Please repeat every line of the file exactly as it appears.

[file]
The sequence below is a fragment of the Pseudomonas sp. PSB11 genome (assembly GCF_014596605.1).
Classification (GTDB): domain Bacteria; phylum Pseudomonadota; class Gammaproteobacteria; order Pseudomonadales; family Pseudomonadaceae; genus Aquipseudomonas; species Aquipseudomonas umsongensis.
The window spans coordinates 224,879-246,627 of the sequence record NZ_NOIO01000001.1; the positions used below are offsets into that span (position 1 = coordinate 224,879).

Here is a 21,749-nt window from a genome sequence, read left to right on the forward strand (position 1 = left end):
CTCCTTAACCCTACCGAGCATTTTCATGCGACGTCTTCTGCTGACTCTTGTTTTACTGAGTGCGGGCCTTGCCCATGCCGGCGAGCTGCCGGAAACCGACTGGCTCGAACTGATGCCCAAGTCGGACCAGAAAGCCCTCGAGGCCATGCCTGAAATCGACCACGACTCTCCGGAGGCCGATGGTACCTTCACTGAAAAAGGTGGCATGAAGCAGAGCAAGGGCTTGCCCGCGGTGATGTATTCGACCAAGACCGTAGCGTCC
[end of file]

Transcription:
The sequence below is a fragment of the Pseudomonas sp. PSB11 genome (assembly GCF_014596605.1).
Classification (GTDB): domain Bacteria; phylum Pseudomonadota; class Gammaproteobacteria; order Pseudomonadales; family Pseudomonadaceae; genus Aquipseudomonas; species Aquipseudomonas umsongensis.
The window spans coordinates 224,879-246,627 of the sequence record NZ_NOIO01000001.1; the positions used below are offsets into that span (position 1 = coordinate 224,879).

Here is a 21,749-nt window from a genome sequence, read left to right on the forward strand (position 1 = left end):
CTCCTTAACCCTACCGAGCATTTTCATGCGACGTCTTCTGCTGACTCTTGTTTTACTGAGTGCGGGCCTTGCCCATGCCGGCGAGCTGCCGGAAACCGACTGGCTCGAACTGATGCCCAAGTCGGACCAGAAAGCCCTCGAGGCCATGCCTGAAATCGACCACGACTCTCCGGAGGCCGATGGTACCTTCACTGAAAAAGGTGGCATGAAGCAGAGCAAGGGCTTGCCCGCGGTGATGTATTCGACCAAGACCGTAGCGTCC